17. The brick pile is not meant to be a super-forge. It is, however, cheap and highly effective. I can melt brass in it. After you go to all that work and toil, you will likely find flaws in the design and that is why the brick pile forge is genius for people learning. I spent nearly 1000 dollars trying to cast my first forges or create them with KAO Wool and so on. And in the end I found that they all had flaws. If I had started with the brick pile, life would have been easier and I could have spent that money on other goodies.
  18. Hmm, are you the pine ridge burners guy? If so that is way cool. Thanks for the information. Thats pretty much what I figured. I am going to have to do some tinkering with the design to make sure that doesnt happen. I have been experimenting with the flare and I think the length of the flared tubes is too long, that they should be 3/8" much further and then flare out perhaps only at the final inch. Unlike the burners you guys sell, I am going for small forge designs and that is kind of a hard thing to do. I actually broke the flare off and the 3/8" jets were able to stay fired in the forge and outside the foge if i turned down the air a lot. At the same time I am wondering what would happen if the flare end was actually metal on the outside, perhaps coated with an ITC coating designed for metal. It is fun experimenting with it.
  19. I was trying to be conservative. Probably more like ALL beginning smiths, but I dont want to be too absolute. :)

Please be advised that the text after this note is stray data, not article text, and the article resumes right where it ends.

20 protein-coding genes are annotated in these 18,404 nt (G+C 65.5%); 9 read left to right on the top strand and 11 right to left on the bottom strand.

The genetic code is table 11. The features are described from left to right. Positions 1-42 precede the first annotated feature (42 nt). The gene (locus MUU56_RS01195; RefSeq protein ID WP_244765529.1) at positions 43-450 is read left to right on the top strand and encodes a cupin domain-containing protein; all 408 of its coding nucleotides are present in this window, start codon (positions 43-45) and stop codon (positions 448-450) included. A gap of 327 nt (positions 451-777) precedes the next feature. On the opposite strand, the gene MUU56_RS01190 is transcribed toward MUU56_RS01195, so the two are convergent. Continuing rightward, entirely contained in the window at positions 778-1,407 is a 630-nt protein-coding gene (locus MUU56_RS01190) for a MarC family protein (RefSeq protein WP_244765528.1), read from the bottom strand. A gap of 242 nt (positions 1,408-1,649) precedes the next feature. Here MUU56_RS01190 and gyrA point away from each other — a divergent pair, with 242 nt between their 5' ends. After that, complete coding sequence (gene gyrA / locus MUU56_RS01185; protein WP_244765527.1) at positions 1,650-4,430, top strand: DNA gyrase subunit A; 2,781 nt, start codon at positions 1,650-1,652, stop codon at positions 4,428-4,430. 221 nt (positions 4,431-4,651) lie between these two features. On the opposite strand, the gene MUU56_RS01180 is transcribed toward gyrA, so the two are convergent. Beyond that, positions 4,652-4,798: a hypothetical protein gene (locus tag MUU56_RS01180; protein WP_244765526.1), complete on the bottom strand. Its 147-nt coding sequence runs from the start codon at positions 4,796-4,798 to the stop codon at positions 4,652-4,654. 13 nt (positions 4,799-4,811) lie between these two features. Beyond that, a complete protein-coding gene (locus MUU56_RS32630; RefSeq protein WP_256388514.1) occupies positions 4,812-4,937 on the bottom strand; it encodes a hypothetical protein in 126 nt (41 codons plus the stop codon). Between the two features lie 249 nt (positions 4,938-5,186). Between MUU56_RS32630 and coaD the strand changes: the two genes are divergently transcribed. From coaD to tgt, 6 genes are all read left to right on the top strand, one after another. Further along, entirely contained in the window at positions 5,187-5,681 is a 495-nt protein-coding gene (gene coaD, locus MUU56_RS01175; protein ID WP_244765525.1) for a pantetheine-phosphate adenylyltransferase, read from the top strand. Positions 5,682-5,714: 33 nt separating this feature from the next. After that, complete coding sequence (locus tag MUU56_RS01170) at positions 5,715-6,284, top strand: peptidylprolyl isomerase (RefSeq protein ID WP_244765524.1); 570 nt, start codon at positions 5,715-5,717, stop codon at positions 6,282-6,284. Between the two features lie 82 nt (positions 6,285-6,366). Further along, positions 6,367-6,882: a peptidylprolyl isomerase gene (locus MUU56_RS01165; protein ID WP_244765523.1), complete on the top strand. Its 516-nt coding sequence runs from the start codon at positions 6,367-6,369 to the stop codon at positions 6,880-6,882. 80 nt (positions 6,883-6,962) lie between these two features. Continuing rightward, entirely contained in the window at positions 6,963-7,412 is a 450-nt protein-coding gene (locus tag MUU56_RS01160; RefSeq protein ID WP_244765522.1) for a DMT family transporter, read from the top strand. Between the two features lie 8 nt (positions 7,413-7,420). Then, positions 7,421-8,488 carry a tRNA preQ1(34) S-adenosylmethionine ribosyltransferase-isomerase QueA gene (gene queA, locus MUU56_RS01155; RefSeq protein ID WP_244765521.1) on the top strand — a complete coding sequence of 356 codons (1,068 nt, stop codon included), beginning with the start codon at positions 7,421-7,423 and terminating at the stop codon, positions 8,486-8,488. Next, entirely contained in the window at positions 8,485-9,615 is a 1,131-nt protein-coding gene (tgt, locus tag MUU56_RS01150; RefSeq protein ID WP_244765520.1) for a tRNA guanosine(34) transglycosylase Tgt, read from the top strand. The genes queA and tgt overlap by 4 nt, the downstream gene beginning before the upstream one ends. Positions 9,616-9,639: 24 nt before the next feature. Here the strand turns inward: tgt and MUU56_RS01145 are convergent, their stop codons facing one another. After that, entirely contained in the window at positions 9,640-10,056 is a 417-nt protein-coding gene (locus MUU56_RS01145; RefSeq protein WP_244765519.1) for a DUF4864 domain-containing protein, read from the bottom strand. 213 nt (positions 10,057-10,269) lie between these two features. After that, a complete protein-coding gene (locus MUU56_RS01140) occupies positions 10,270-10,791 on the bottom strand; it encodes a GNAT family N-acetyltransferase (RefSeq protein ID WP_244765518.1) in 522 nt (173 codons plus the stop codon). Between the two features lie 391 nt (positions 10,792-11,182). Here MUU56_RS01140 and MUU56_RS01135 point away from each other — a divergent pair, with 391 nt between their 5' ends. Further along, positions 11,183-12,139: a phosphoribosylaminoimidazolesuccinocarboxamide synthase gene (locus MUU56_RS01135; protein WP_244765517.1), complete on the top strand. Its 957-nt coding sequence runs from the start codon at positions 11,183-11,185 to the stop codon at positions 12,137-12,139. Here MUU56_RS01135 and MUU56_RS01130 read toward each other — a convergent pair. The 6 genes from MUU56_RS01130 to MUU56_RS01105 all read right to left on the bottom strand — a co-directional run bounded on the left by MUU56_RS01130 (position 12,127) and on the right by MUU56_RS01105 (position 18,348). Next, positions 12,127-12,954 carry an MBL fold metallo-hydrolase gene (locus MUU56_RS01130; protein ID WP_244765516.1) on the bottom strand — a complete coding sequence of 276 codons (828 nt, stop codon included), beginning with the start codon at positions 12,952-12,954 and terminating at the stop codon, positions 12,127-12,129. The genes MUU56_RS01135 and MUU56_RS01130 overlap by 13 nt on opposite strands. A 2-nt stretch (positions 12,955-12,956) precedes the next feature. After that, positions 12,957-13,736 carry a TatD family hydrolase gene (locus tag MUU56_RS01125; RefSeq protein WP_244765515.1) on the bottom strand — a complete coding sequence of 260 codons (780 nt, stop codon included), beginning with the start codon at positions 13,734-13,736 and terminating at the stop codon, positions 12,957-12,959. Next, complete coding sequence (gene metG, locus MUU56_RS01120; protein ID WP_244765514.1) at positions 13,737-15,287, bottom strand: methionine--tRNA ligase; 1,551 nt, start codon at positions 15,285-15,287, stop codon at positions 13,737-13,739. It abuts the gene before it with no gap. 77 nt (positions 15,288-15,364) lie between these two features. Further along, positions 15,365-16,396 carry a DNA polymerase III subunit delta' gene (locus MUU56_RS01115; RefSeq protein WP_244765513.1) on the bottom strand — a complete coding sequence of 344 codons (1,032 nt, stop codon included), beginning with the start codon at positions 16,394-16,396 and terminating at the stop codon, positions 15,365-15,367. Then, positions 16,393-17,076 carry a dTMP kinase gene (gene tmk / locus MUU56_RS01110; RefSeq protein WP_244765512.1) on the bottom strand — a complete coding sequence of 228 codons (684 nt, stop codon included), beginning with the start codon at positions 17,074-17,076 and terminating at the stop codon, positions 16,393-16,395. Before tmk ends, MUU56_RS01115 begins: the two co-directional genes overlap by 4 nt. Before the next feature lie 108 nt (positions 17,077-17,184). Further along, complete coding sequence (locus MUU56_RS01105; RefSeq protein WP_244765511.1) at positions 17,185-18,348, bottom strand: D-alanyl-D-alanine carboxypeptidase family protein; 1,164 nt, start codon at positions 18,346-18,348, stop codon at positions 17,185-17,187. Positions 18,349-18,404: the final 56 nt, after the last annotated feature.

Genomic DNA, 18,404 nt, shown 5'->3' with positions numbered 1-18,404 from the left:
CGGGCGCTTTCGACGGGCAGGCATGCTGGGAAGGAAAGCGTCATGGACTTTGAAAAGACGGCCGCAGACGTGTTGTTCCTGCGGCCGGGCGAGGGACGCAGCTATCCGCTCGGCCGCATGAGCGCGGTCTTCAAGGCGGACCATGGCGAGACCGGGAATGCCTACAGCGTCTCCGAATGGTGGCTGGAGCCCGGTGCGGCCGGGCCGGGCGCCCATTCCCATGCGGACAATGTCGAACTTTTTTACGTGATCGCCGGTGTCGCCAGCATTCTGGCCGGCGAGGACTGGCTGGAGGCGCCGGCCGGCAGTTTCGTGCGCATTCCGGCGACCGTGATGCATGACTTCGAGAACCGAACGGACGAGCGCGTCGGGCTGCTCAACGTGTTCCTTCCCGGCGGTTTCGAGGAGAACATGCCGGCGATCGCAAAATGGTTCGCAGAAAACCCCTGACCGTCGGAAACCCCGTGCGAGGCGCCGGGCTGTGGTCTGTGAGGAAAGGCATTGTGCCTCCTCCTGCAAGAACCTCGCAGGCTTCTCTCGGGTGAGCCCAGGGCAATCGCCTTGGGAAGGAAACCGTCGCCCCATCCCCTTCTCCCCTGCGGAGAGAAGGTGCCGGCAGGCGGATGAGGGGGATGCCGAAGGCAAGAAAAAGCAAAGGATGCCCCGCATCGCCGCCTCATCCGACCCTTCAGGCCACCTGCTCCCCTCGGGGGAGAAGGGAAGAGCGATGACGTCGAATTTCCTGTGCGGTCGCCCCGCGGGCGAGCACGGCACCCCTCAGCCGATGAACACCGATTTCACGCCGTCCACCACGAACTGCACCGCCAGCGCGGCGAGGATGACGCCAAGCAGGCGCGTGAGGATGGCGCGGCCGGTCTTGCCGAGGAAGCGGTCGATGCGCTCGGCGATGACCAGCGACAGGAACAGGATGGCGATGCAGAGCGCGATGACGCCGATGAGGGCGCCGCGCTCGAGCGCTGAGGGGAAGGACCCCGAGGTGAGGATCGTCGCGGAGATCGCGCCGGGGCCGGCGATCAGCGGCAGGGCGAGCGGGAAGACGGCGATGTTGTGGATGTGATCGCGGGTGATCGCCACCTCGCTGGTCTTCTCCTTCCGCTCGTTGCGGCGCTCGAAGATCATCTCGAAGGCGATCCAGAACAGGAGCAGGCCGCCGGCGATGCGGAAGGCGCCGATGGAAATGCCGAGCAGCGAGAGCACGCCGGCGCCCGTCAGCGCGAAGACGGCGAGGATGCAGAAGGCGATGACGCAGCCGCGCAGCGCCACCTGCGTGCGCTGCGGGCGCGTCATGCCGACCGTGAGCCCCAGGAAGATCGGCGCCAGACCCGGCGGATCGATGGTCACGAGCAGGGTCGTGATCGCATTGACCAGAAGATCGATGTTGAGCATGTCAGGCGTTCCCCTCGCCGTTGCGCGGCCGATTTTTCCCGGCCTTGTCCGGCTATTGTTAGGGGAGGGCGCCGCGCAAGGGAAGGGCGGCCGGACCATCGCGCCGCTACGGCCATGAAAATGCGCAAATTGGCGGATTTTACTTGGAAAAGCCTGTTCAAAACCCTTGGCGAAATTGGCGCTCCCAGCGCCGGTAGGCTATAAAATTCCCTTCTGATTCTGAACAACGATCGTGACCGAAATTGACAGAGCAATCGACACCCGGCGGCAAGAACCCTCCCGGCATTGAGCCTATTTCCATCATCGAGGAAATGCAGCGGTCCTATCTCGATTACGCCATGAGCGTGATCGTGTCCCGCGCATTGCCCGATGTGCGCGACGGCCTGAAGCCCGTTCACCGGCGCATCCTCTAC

20. For those of you who have doubts about the abilities of a brick pile forge, check this out. I put my 3 inch ribbon burner in the brick pile and then fired it up. For laughs I put in a scrap 2" black iron end cap that was no longer usable and some scrap brass, including screws and so on. The handle I welded on broke off in the heat. When I pulled it out the metal was sparking (burning). At the same time the brass went totally molten and acumulated in the bottom of the cap but the cap itself started to bubble in the forge, turn plastic and begin to burn away or melt. That indicates an extremely high temperature. This is the cap in the forge about 5 min after I turned off the heat and took off some bricks (with tongs). I quenched it for giggles and this is all that is left of it. If the brick pile forge can melt brass that easily and start to soften steel then its clearly capable of doing what 90% of beginning smiths or knife makers need to do with it.
  21. Honestly I dont recall. 1mm maybe? I drilled that orafice a heck of a long time ago.